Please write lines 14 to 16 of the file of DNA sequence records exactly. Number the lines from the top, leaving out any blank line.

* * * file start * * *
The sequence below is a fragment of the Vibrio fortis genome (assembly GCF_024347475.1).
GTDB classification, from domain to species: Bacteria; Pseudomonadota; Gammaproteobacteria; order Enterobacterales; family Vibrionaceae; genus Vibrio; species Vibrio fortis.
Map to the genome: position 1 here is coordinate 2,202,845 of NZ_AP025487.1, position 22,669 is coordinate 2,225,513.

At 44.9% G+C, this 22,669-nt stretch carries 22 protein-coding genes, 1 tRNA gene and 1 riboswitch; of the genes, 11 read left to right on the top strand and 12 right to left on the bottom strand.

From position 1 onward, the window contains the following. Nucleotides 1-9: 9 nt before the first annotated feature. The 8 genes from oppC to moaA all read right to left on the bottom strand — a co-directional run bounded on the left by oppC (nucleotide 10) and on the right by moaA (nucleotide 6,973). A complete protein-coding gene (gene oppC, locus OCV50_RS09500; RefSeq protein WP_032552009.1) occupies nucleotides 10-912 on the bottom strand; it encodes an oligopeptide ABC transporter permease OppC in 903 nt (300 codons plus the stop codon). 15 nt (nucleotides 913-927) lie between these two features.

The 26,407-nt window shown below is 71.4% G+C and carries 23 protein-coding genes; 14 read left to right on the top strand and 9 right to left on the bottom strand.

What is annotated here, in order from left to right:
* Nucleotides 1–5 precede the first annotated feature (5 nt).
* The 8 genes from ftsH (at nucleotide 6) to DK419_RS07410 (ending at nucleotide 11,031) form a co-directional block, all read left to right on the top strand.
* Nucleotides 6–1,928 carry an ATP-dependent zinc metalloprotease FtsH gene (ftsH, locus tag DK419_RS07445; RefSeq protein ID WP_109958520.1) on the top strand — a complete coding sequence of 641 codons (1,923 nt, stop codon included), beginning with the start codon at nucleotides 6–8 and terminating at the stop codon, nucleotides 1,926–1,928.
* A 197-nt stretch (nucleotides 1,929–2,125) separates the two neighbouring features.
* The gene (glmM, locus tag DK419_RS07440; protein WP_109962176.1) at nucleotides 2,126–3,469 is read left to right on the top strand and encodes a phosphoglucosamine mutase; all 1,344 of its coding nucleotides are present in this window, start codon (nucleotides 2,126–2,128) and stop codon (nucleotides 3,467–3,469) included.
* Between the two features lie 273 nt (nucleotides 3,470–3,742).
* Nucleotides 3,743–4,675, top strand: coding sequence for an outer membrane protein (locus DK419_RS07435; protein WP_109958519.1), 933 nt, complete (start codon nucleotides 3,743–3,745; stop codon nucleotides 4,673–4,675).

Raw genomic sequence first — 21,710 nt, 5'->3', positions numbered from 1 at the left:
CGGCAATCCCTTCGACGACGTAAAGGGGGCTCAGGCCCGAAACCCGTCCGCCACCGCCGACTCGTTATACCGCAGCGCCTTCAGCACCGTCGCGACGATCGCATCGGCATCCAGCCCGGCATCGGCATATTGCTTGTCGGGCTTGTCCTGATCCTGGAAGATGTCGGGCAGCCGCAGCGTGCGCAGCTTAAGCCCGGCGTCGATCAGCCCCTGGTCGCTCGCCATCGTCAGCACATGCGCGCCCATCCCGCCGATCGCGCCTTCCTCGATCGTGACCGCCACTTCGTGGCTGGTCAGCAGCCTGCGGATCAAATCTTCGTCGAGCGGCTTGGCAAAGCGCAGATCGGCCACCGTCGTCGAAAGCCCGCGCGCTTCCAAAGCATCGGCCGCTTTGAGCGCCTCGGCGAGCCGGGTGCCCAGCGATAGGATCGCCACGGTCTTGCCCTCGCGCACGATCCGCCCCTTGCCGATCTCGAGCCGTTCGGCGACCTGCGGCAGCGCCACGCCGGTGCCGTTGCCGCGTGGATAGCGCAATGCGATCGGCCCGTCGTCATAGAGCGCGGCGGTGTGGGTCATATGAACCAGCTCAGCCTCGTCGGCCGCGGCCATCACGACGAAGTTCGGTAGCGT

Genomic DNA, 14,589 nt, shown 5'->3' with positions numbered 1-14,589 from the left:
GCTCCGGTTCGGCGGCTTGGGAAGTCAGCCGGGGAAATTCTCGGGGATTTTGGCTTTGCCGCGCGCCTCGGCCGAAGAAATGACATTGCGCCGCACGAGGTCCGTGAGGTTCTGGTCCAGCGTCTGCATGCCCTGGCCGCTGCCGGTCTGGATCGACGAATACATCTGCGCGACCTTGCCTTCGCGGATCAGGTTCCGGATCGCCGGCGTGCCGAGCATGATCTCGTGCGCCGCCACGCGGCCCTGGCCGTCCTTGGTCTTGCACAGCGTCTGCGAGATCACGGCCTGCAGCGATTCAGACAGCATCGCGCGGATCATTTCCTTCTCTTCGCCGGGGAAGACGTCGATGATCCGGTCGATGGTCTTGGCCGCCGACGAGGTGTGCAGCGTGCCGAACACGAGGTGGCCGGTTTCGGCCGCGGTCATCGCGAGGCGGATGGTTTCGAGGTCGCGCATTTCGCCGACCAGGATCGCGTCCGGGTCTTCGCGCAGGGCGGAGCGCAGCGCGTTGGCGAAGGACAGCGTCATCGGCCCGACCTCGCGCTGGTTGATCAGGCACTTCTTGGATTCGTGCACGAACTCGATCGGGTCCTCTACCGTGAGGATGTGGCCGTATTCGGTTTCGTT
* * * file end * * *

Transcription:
* Nucleotides 3,743–4,675, top strand: coding sequence for an outer membrane protein (locus DK419_RS07435; protein WP_109958519.1), 933 nt, complete (start codon nucleotides 3,743–3,745; stop codon nucleotides 4,673–4,675).

Raw genomic sequence first — 21,710 nt, 5'->3', positions numbered from 1 at the left:
CGGCAATCCCTTCGACGACGTAAAGGGGGCTCAGGCCCGAAACCCGTCCGCCACCGCCGACTCGTTATACCGCAGCGCCTTCAGCACCGTCGCGACGATCGCATCGGCATCCAGCCCGGCATCGGCATATTGCTTGTCGGGCTTGTCCTGATCCTGGAAGATGTCGGGCAGCCGCAGCGTGCGCAGCTTAAGCCCGGCGTCGATCAGCCCCTGGTCGCTCGCCATCGTCAGCACATGCGCGCCCATCCCGCCGATCGCGCCTTCCTCGATCGTGACCGCCACTTCGTGGCTGGTCAGCAGCCTGCGGATCAAATCTTCGTCGAGCGGCTTGGCAAAGCGCAGATCGGCCACCGTCGTCGAAAGCCCGCGCGCTTCCAAAGCATCGGCCGCTTTGAGCGCCTCGGCGAGCCGGGTGCCCAGCGATAGGATCGCCACGGTCTTGCCCTCGCGCACGATCCGCCCCTTGCCGATCTCGAGCCGTTCGGCGACCTGCGGCAGCGCCACGCCGGTGCCGTTGCCGCGTGGATAGCGCAATGCGATCGGCCCGTCGTCATAGAGCGCGGCGGTGTGGGTCATATGAACCAGCTCAGCCTCGTCGGCCGCGGCCATCACGACGAAGTTCGGTAGCGT